And now, for the rest of the stories. 

In "Sob in the Silence," by Gene Wolfe, a horror writer invites his old roommate and his family to his home, which has a rather sordid and cruel history. I will say no more. Brian Hodge's "Our Turn Too Will One Day Come" is another one I've read previously, a creepy tale about a horrific family legacy. Very nicely done, the horror builds slowly until we're all in on the secret.   "The Goosle" by Margo Lanagan puts a new, sad, and downright creepy spin on an old familiar tale, while Steve Duffy's "The Clay Party" does the same with a group of Donner Party-like travelers who put too much trust in their guide. The only negative here is that the author gives away the show very early on so I knew what was coming down the pike and just had to wait for it.  "Lonegan's Luck" by Stephen Graham Jones is different -- the next time a snake-oil salesman shows up in your town, run.  This one has an appropriate twist that brought forth a chuckle.

  "Mr. Pigsny" by Reggie Oliver details what happens when a man craves immortality and gets his wish. I've read better stories than this one by Oliver, but it's still disturbing.   Ray Cluley has an interesting tale here called "At Night, When the Demons Come By," a post-apocalyptic tale which, even though I'm not a fan of this sort of thing, was very much worth the read for two reasons: one, because of the demons themselves (one in particular),  and two (and more interesting),  it reveals how far people will go to ensure their own survival.  "The Shallows" by John Langan is an odd but good  story where a man's world changes forever and yet he continues on in his new, bizarre normal. I like Langan's work and this story is an example of why.  Considering that I detest zombie stories (haven't they been done to death???),  Dan Chaon's  "How We Escaped Our Certain Fate," surprised me with its poignancy.  Hats off to the author for making this one at least mature and meaningful.  I've already read Robert Shearman's "That Tiny Flutter of the Heart I Used to Call Love," which is delightfully strange. This time around I paid much more attention and realized that the future might not be so rosy for a new groom. This one is just messed up -- in a good way.  "Shay Corsham Worsted" is a story that is horrific in its implications, but one which is also funny in a strange sort of way. A would-be home invader has no clue of what he's set into motion when he chooses the home of an elderly man as his next target. As serious as things are here, the fun here is in the bureaucratic rigamarole. "The Atlas of Hell," by Nathan Ballingrud is another really good one that I liked much better this time around, but to tell is to spoil so I'll leave it at that.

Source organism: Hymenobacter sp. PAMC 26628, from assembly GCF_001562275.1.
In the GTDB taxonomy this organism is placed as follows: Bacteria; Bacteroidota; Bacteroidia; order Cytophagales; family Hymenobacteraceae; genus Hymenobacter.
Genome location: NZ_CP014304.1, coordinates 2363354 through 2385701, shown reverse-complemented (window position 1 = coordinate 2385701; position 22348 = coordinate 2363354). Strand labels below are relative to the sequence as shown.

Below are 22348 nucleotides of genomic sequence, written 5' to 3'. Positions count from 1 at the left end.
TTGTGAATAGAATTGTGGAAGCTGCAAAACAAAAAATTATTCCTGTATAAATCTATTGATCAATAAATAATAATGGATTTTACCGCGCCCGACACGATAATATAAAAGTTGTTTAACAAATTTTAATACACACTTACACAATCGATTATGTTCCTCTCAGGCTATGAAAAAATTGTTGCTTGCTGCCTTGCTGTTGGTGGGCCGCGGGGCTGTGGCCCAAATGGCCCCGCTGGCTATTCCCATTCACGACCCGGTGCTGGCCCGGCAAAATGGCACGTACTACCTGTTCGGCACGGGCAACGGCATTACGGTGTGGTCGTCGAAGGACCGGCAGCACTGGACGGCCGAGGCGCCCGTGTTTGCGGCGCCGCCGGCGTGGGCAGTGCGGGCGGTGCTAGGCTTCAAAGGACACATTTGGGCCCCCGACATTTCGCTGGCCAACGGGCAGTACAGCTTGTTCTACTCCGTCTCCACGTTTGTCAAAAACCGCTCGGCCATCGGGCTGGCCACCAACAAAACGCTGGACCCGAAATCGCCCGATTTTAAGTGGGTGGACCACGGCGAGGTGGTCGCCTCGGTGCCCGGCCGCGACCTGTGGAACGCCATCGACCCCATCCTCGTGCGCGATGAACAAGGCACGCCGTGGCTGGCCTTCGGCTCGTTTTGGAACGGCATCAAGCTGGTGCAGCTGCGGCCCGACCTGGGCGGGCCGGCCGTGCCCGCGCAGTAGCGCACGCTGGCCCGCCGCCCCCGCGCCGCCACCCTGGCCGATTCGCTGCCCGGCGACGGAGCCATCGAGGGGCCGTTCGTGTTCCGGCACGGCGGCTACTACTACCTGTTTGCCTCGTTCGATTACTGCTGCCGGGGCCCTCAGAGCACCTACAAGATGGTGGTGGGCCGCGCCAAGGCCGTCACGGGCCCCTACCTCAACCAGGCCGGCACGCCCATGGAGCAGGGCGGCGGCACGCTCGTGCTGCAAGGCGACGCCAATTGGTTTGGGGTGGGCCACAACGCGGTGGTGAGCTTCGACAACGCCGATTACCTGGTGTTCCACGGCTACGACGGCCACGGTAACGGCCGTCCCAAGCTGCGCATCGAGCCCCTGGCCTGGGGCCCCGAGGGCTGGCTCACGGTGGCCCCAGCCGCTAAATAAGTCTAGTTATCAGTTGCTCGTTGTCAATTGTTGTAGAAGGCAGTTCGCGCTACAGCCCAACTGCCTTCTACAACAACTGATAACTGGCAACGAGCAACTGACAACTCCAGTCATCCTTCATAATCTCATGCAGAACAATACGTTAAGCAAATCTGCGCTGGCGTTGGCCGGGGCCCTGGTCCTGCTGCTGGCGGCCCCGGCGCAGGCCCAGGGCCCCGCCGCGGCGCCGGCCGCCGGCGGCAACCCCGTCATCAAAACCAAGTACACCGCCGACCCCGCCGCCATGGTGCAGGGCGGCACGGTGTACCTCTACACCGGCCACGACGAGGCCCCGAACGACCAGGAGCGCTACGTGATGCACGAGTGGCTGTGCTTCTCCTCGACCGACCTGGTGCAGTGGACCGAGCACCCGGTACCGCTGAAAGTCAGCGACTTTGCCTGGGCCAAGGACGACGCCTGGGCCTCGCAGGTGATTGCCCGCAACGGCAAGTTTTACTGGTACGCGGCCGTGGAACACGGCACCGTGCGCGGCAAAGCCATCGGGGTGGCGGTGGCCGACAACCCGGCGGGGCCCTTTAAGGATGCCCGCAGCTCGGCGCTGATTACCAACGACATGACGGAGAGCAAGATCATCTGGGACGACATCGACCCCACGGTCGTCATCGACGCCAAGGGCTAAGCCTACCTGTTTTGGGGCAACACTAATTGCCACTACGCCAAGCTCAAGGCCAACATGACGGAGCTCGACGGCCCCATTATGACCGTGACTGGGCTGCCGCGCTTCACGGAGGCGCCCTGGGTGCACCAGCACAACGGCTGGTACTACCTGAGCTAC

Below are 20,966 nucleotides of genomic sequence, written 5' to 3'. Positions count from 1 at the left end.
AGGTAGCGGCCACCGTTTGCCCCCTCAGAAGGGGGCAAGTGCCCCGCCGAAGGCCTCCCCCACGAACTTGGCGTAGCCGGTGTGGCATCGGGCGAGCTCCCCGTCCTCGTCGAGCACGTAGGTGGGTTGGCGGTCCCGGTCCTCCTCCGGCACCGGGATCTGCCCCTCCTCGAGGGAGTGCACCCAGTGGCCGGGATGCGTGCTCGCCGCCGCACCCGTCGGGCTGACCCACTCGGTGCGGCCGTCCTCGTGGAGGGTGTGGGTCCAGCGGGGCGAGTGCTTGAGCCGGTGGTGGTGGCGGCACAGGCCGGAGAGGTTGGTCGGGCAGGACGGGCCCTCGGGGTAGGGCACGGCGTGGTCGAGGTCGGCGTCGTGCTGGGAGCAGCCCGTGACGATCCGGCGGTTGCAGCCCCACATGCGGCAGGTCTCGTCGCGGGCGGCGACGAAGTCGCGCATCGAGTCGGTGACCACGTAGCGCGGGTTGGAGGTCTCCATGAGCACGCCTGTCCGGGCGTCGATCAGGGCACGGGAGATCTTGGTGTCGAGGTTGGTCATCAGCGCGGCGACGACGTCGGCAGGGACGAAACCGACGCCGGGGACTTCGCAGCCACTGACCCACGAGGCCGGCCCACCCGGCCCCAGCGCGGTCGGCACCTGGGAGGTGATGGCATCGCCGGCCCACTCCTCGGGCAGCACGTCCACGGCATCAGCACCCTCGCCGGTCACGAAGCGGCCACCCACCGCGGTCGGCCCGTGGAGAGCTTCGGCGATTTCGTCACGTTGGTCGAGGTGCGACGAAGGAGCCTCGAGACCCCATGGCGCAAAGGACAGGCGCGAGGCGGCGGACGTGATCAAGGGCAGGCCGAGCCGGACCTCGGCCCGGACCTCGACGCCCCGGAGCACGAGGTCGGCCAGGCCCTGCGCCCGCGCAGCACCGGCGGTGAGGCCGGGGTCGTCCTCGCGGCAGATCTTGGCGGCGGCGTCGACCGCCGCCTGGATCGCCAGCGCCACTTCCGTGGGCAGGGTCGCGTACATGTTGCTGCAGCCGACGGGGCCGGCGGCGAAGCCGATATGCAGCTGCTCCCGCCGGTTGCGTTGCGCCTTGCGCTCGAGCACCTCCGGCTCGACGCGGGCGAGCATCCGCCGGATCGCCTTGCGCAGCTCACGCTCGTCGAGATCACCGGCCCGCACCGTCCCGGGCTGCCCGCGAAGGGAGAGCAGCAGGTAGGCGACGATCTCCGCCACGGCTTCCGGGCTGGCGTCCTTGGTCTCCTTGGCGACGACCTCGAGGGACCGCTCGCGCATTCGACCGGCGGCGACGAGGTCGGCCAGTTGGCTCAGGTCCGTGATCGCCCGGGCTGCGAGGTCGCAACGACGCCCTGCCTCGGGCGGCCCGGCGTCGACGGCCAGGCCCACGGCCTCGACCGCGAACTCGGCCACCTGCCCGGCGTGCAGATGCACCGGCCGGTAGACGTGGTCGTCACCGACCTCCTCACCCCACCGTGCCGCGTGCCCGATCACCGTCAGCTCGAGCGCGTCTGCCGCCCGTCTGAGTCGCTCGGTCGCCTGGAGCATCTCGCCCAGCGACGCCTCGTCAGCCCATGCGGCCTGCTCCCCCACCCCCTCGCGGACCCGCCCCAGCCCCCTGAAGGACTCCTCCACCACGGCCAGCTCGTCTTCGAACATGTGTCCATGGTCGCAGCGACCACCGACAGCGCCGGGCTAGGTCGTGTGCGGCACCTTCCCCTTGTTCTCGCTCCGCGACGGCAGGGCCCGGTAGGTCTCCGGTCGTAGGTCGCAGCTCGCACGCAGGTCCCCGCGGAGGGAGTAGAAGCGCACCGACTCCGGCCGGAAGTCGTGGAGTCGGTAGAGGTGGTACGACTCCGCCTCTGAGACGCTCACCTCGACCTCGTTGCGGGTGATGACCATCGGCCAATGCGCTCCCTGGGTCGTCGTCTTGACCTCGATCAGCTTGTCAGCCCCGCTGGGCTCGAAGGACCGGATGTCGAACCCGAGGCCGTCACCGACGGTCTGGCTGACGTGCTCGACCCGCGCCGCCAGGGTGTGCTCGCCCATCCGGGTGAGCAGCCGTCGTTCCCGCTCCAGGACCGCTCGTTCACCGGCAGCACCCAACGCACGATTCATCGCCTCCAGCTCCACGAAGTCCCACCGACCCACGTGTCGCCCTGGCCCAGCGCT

from Harmonic Concordance